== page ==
Factors Influencing health status and burden of disease (Dietary risks …
Factors Influencing health status and burden of disease
Nearly 40% of all smoking-related deaths are due to cardiovascular disease.
Tobacco smoke damages the airways, leading to many respiratory conditions including chronic obstructive pulmonary disease (COPD)
low birth weight
Tobacco smoke while pregnant increases the risk of having a child with a low birth weight. More likely to have an undeveloped immune system, making them more susceptible to infection
increased risk of infection
Tobacco smoke can lower immune system functioning and increase the risk of contracting infectious disease such as upper respiratory tract infections and pneumonia
many forms of cancer
Tobacco smoke can cause a fault in the body's cells as they divide, which can lead to cancer.
Alcohol is filtered through the liver, excessive consumption can cause liver scarring and lead to chronic liver disease
weight gain and obesity
Alcohol contains kilojules, and therefore energy, which means it can increase the chances of the individual gaining weight. Over a period of time this can lead to obesity, which can lead to other conditions such as type 2 diabetes, cardiovascular disease and some cancers.
throat and mouth cancer
aggression, irrational behaviour; depression
Behaviours of people affected by alcohol can change, which puts a strain on relationships and increasing the risk of mental health issues. Those under the influence of alcohol are more likely to act impulsively and take risks.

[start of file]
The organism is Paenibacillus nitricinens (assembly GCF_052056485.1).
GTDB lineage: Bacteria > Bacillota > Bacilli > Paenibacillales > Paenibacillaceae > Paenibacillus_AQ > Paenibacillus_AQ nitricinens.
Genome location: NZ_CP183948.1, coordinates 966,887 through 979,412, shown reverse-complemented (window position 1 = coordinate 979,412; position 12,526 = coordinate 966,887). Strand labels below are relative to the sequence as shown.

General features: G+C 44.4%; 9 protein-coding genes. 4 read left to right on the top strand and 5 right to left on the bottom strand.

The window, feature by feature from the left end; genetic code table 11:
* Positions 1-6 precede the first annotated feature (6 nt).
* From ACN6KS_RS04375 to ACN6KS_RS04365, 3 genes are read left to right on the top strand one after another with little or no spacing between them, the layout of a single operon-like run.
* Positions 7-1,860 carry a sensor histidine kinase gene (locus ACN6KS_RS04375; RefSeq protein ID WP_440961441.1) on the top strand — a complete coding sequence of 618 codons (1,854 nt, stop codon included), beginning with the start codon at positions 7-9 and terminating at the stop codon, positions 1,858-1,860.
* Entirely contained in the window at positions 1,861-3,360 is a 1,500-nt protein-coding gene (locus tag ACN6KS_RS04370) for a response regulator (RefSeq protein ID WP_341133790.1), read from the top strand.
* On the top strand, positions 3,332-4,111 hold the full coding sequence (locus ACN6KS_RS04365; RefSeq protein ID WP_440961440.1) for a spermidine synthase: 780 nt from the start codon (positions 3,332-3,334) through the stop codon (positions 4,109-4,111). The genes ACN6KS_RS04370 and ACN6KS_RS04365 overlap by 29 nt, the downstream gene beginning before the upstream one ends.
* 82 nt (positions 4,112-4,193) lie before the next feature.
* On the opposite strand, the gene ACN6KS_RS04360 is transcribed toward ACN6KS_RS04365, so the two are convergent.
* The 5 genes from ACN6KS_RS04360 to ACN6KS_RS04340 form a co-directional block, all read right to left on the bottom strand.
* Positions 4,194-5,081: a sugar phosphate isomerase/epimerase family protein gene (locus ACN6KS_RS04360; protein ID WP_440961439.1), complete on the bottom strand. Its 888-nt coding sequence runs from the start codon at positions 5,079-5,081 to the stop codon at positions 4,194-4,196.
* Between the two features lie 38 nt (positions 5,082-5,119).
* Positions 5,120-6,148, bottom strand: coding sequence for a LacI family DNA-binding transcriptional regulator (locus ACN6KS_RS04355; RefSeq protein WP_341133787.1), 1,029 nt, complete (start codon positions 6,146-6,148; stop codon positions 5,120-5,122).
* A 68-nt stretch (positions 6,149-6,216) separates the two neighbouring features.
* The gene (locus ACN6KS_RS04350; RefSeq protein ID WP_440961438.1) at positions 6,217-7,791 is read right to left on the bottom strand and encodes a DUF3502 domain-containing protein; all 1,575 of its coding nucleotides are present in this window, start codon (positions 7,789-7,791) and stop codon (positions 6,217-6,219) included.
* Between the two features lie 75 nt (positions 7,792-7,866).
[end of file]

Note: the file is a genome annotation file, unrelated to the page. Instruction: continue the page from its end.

High BMI (body mass index)
type 2 diabetes
High body mass index is the greatest risk for type 2 diabetes. The pancreas cannot produce insulin or cannot use insulin effectively.
chronic kidney disease
High body mass index increases the risk of high blood pressure and type 2 diabetes, which are two significant risk factors for kidney disease
Relationship between high body mass index and rates of some cancer including colorectal cancer and breast cancer.
High body mass index puts extra strains on joints, which can increase the chances of developing arthritis.
Puts a greater strain on the heart, which increases the risk of hypertension and of high blood cholesterol, which increases the risk of cardiovascular disease.
mental health conditions
High body mass index can contribute to conditions such as anxiety and depression.
underconsumption of dairy
Underconsumption of dairy can lead to weaken bones due to the absence of high calcium intake, this may lead to osteoporosis and arthritis.
high intake of fat
The greatest impact of high intake of fat is in relation to high BMI, which increases morbidity and mortality in relation to cardiovascular disease, type 2 diabetes and some cancers.
underconsumption of fruit
Underconsumption of fruit may lead to weight gain and obesity as the individual is not consuming fruit which helps stay fuller for longer, meaning the individual does not need to eat energy-dense foods.
high intake of salt
High levels of sodium in the body causes excess fluid to be drawn out of the cells which can increase blood volume and contribute to hypertension.
underconsumption of vegetables
Can lead to decrease immune system functioning, which can increase the incidence of conditions such as cancer, cardiovascular disease and neural tube defects.
high intake of sugar
Sugar eaten in excess are stored as adipose tissues, which can lead to weight gain and then to obesity. This also runs the risk of type 2 diabetes and some cancers.
low intake of fibre
Fibre adds bulk to faeces and assists in keeping the digestive system clean. A low intake of fibre can increase the risk of colorectal cancer, including bowel cancer.
low intake of iron
Iron is essential in forming the 'haem' part of haemoglobin, which is the oxygen carrying part of the blood. Low intake of iron is a major cause of iron deficiency and anaemia.